Chandler City Council picks new member SanTan Sun News

Chandler City Council picks new member

July 9th, 2018 | by alexander
Chandler City Council picks new member
Community
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By COLLEEN SPARKS

Managing Editor

A financial advisor with extensive experience in the Chandler Chamber of Commerce and community organizations is taking his service one step further as a member of the City Council.

The Chandler City Council voted unanimously on June 28 to appoint Jeremy McClymonds to the seat vacated by Nora Ellen, who is running for the state House in Legislative District 17.

The mayor and the City Council last month reviewed 36 candidates’ applications and narrowed down the list of candidates to nine people. Members interviewed the nine finalists in a special meeting on June 25.

“I’m definitely excited,” McClymonds said. “I’ve been actively involved in the community for years. It’s just an opportunity to maximize the good I can give to my friends, family and neighbors. Chandler’s already a well-run city. I’m definitely humbled by the opportunity.”

Besides McClymonds, the other candidates interviewed were William Crawford III, Matt Eberle, Victor Hardy, Aaron Harris Sr., Jill Hudson, Diane Ortiz-Parsons, Eshe Pickett and John Repar. Crawford, Eberle and Harris are running for election to the Council in the Aug. 28 primary.

McClymonds is the owner/financial advisor for FORM Prosperity Wealth Advisors. He is the business/membership development chairman for the Chandler Chamber of Commerce and Chandler Parks and Recreation boards; membership development chairman for the Chandler Compadres and on the board of the Kiwanis ­– Chandler Young Professionals.

Terri Kimble, Chamber president/CEO, called his selection “truly a boon for the city of Chandler. “He is a passionate advocate for Chandler and its business community. He believes in not only getting involved, but rolling up his sleeves and taking an active role, whether it be making informed decisions on legislation or volunteering at community events.”

McClymonds told the Council during his opening statement that he had “called Chandler home for the last 15 years. Chandler’s been fortunate to have generations of amazing leaders.”

When asked why he wanted to be appointed to the Council, McClymonds said he wanted to “make an impact in a new and challenging” way and his skills and experience would allow him to make Chandler “a better place to live.”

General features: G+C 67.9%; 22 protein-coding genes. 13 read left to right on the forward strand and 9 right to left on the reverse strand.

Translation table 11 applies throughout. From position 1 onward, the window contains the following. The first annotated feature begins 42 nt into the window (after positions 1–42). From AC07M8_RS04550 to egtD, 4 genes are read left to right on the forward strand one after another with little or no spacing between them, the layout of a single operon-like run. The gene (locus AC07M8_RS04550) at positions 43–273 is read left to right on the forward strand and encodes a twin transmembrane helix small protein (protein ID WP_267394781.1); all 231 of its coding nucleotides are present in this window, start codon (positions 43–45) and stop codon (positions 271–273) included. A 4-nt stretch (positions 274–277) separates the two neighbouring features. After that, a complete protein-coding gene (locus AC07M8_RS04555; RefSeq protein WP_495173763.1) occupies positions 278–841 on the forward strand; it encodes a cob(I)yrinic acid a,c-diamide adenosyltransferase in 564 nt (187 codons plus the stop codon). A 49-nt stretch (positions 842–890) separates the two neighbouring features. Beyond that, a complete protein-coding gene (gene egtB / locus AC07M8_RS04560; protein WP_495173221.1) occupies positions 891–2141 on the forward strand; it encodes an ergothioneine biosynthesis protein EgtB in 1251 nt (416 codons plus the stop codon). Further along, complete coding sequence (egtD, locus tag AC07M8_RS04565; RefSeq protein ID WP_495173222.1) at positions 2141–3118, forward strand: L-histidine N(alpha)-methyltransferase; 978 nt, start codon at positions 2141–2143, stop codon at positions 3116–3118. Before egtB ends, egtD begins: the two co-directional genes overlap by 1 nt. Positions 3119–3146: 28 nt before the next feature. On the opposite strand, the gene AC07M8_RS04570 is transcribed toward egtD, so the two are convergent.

“I know if I’m given an opportunity to serve on the Council, I’ll be able to leave a legacy of positive impact,” he said.

When asked what he would contribute to the Council, McClymonds professed his affection for the city.

“I love Chandler. It’s a world-class city,” he said. “I believe children and commerce are the lifeblood of all great communities.”

When asked what his strengths were, he said he is “an accomplished sales and finance” professional who is “proud of my legacy and commitment to Chandler.”

McClymonds noted he had received the Micro Business Award for his company at the Chamber’s annual Community Awards gala last month.

He also mentioned how he has 10,000 followers for his “Chandler Loyal” feeds on Facebook, Instagram and Twitter. He posts about businesses and events in Chandler but does not mention his own company in the posts.

When asked what his goals and priorities for the city would be on the Council, he talked about the economy, growth and technology, among other topics.

“I believe Chandler is what I would call a right-size city,” McClymonds said. “I’m fiscally conservative. My goal is to continue with the right-size city.”

Arts, public safety, solid waste and creating a “smart city” would also be priorities, he said. “Smart city” means using “technology to increase efficiencies,” McClymonds said.

When asked what he thought were the biggest challenges the city was facing, he said, “Navigating the build-out.” McClymonds also said the city needs to “find optimal balance between residential, commercial” and other zoning uses.

“We’re hearing complaints of the number of apartments and storage facilities built,” he said.

He also said it is “increasingly difficult and important to best develop vacant land.”

He and his wife, Sheila, have two grown children, Jeff and Gabrielle.

When asked what decision or policy the Council had made within the last five years he disagreed with, McClymonds mentioned his concern that a strip mall at the southwest of Ocotillo and Gilbert Roads does not “fit in with the area.”

He said it does not reflect the “rural, agrarian” look that the southeast part of Chandler is supposed to have.

Finalist Crawford retired as the vice president of student affairs at Chandler-Gilbert Community College.

“I have been engaged in public service for over 47 years,” Crawford said during his opening statement. “Those years of experience have allowed me to hone my leadership abilities. The City Council matters to our city.”